October 7, 2010
A survey of Australian students in grades 10 and 12 reveals a surge in risky sexual behaviors over the past decade, while condom use has remained level. Students continue to report high awareness of HIV/AIDS. Knowledge of other STDs improved slightly during the time period.
"Rates of alcohol consumption among secondary students have increased markedly, as has the proportion of young people engaging in sex while under the influence of alcohol and drugs," said Paul Agius of Melbourne's La Trobe University.
"We also found that there is a marked increase in year 12 students having sex with multiple partners," Agius said. In 1997, one in five (19.6 percent) male 12th-graders reported three or more sex partners in the previous year; by 2008, that figure had nearly doubled (38.2 percent). Among female 12th-graders, the proportion reporting three or more sex partners in the past year also increased over the decade, from 12.9 percent to 27.2 percent.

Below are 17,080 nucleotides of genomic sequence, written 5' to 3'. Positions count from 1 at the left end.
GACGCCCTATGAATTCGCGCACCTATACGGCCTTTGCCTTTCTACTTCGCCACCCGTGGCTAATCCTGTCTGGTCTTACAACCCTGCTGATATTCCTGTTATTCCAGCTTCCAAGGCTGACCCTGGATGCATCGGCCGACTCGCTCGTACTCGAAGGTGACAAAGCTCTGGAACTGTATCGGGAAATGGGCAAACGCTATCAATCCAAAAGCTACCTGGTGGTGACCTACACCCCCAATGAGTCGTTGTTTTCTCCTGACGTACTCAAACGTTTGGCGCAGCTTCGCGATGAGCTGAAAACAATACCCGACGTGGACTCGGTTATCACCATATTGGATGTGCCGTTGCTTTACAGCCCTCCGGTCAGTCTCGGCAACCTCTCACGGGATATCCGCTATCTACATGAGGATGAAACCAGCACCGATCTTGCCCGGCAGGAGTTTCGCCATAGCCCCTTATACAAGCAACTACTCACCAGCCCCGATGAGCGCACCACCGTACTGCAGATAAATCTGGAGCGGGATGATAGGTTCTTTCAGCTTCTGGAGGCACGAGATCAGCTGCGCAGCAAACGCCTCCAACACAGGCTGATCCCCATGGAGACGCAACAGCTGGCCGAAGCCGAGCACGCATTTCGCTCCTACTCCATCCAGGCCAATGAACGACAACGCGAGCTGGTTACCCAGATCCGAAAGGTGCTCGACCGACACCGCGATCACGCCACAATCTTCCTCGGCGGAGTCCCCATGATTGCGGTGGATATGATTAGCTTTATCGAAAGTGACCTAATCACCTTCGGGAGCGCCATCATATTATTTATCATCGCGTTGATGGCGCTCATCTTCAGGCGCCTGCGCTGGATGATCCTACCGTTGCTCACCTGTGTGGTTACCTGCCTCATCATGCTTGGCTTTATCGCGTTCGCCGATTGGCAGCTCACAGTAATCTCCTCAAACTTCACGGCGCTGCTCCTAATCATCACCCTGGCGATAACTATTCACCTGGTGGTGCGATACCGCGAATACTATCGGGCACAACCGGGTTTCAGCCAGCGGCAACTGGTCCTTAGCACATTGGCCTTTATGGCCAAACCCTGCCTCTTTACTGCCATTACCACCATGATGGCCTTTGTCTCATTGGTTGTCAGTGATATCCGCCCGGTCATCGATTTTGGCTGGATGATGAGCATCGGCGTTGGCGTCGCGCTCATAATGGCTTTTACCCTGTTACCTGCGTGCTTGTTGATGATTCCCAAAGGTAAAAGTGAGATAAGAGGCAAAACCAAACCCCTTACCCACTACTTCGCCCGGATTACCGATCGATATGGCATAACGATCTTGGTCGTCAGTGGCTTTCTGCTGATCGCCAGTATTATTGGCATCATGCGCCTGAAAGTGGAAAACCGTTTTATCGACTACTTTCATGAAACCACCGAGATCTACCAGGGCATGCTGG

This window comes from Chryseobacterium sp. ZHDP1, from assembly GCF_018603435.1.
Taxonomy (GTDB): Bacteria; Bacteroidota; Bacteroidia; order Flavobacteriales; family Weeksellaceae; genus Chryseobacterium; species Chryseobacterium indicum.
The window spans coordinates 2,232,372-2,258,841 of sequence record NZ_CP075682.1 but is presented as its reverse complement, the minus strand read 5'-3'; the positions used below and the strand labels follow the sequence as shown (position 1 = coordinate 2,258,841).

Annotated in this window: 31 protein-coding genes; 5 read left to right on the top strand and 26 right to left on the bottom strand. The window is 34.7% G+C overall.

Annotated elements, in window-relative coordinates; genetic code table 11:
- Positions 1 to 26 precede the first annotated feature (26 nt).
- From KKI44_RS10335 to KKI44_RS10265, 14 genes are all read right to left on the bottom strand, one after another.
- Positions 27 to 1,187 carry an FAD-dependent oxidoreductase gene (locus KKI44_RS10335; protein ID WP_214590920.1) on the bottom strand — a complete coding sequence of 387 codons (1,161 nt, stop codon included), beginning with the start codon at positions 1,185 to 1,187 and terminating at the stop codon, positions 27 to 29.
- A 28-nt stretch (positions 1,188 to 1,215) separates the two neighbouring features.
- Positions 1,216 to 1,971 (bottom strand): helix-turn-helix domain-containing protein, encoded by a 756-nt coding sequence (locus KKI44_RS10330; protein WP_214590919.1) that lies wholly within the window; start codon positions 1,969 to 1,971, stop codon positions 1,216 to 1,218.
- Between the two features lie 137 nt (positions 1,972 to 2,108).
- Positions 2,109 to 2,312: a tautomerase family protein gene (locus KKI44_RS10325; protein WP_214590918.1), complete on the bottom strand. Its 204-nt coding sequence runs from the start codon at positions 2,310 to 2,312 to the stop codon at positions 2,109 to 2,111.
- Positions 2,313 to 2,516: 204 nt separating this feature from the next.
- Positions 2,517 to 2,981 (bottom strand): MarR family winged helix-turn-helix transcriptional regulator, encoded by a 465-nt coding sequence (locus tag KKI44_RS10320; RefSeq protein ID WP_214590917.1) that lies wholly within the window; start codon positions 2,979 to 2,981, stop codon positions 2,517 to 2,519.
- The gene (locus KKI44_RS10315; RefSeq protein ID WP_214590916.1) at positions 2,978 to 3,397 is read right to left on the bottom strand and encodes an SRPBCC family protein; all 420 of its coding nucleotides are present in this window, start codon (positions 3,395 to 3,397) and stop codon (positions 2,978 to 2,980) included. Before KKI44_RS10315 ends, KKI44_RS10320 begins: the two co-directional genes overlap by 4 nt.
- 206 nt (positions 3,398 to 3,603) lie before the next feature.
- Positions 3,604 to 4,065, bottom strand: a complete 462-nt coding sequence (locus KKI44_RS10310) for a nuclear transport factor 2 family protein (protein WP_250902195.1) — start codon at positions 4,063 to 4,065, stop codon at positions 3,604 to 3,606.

HIV/AIDS awareness held steady over the study period. Young women reported having the highest overall awareness of the risks of unsafe sex, showing the need for public health campaigns targeting young men. "It is concerning that students appear to be better informed about HIV than either [STDs] or hepatitis, which are more common," Agius said.
In 1997, 71.1 percent of young men reported using a condom during their last sexual encounter; the 2008 figure was 70.9 percent. "Although consistent condom use remains moderately high, it is of some concern that condom use has not increased since 1997 despite related increases in sexual activity and increased rates of [STDs]," said Agius.
Australia's teen pregnancy rate ranks among the highest in the developed world, and STDs among young people have risen in the past 10 years.
The study, "Sexual Behavior and Related Knowledge Among a Representative Sample of Secondary School Students Between 1997 and 2008," was published in the Australian and New Zealand Journal of Public Health (2010;34(5):476-481).